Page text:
On January 21, 1963, Dyess Elementary was the first school in the Abilene Independent School District to integrate all students. African American military families living on Dyess Air Force Base were previously forced to send their children to the segregated Woodson School, which was located further from the base than Dyess Elementary. Although the U.S. Supreme Court ruled in 1954 that school segregation was unconstitutional, the state of Texas passed House Bill 65 that prohibited the desegregation of schools without a local referendum.
However, in December 1962, Texas Attorney General Will Wilson ruled that HB65 was unconstitutional. The Department of Defense also threatened to pull funding from Dyess Elementary if it was not integrated during the '62-'63 school year. Abilene Independent School District board members voted unanimously on January 14, 1963, to begin the integration of district schools. Dyess was chosen as the first school to integrate kindergarten through sixth grade. The board quickly approved new attendance zones to allow parents to choose between keeping their children at Woodson, or integrating them at Dyess. The following week, on January 21, 38 African American students began school at Dyess Elementary.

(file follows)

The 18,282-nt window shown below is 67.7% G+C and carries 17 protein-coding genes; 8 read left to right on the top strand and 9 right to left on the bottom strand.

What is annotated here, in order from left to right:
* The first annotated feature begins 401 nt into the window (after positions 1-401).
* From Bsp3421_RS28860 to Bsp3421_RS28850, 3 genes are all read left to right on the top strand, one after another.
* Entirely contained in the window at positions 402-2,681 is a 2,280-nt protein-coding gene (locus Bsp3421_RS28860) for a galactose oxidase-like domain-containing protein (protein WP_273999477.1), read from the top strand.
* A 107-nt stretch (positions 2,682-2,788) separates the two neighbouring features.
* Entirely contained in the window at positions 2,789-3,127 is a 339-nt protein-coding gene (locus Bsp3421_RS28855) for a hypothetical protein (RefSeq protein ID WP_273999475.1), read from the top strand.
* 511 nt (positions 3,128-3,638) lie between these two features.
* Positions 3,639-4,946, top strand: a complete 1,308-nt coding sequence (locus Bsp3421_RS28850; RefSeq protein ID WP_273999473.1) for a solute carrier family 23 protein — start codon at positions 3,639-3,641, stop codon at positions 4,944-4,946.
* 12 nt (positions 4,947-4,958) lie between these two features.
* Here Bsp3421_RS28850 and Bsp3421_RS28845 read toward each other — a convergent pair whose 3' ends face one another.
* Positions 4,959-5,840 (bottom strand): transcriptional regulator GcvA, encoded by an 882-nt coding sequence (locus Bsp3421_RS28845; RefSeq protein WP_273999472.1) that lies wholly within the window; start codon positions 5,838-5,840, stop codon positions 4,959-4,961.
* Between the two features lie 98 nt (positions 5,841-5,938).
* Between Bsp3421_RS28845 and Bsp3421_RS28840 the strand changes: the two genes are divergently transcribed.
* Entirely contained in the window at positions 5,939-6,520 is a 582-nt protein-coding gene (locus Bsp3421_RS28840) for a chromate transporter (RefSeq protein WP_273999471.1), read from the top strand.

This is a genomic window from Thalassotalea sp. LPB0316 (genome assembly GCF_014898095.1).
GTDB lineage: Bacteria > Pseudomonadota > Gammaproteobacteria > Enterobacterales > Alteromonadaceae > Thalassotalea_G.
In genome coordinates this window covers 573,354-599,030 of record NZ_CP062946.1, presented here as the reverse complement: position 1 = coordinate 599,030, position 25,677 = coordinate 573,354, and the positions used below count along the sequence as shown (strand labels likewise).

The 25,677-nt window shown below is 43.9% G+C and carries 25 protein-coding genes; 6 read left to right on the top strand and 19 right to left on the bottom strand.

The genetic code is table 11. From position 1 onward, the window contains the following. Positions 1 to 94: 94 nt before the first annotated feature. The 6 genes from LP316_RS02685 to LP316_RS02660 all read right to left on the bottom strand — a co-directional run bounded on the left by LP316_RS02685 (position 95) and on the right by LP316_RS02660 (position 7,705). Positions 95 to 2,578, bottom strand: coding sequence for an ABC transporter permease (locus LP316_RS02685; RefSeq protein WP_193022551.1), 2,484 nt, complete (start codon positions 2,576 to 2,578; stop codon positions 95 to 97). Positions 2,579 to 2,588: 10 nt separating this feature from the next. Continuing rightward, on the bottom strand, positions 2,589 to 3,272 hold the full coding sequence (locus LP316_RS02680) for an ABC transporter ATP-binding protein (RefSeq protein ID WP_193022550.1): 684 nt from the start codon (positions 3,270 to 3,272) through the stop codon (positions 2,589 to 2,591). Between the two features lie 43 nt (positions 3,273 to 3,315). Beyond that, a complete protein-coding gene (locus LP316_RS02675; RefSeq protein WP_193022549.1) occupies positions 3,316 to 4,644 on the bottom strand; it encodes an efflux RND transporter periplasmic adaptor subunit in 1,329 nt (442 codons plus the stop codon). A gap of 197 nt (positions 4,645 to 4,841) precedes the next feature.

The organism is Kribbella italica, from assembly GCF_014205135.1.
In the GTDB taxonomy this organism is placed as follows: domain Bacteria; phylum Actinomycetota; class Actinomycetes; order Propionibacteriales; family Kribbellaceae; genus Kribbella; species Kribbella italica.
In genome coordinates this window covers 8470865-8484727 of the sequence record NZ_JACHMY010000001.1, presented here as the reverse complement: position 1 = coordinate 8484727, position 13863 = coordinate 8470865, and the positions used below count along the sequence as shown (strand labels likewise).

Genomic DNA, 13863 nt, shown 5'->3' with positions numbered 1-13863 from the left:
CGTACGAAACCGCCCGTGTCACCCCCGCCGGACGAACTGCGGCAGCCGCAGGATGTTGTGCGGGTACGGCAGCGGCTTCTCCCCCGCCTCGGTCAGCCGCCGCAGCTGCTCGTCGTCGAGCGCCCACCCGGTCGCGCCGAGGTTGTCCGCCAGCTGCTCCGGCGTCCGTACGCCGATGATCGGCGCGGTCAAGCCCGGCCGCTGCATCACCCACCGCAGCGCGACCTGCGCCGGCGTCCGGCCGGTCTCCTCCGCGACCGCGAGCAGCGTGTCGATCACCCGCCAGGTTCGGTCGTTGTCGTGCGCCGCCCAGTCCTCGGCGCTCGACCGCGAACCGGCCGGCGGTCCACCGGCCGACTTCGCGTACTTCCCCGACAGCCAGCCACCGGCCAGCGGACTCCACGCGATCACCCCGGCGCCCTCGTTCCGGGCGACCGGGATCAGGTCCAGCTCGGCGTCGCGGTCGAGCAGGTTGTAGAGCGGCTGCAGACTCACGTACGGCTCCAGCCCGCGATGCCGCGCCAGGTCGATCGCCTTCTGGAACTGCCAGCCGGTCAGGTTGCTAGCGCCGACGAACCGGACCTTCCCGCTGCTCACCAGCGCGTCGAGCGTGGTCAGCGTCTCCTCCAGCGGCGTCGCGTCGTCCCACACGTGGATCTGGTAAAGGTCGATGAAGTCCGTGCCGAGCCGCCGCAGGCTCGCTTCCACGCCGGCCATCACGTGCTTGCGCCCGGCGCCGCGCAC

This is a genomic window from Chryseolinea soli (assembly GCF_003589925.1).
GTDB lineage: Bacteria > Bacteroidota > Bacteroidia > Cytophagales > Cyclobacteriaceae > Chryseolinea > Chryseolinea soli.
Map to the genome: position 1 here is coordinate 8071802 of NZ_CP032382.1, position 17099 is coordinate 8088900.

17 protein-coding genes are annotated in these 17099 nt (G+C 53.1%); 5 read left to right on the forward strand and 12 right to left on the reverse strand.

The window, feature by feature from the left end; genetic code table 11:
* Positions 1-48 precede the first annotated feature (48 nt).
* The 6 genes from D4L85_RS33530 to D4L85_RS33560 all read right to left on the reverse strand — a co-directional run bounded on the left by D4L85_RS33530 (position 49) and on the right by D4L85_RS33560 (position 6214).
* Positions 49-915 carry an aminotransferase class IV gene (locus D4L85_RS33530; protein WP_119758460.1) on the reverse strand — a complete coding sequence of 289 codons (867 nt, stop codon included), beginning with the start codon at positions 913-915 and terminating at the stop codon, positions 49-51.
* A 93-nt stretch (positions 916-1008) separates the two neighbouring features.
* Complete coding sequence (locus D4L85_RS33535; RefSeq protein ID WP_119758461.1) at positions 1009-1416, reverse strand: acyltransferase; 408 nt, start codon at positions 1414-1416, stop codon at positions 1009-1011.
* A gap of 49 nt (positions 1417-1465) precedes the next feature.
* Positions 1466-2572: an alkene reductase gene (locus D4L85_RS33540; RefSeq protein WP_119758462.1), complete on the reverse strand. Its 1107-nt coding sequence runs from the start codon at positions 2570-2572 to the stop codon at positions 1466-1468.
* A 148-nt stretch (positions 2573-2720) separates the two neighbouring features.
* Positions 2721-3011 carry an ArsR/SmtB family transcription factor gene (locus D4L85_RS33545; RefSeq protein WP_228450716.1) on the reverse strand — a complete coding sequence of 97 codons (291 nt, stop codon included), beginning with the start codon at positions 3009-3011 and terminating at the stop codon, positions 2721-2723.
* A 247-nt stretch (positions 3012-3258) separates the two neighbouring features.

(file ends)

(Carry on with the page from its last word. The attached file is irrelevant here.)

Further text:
The remaining AISD schools desegregated kindergarten through sixth grade in the fall of 1963,
with the other grades integrating gradually. Complete integration of Abilene schools was achieved in 1970, 16 years after the U.S. Supreme Court's initial ruling.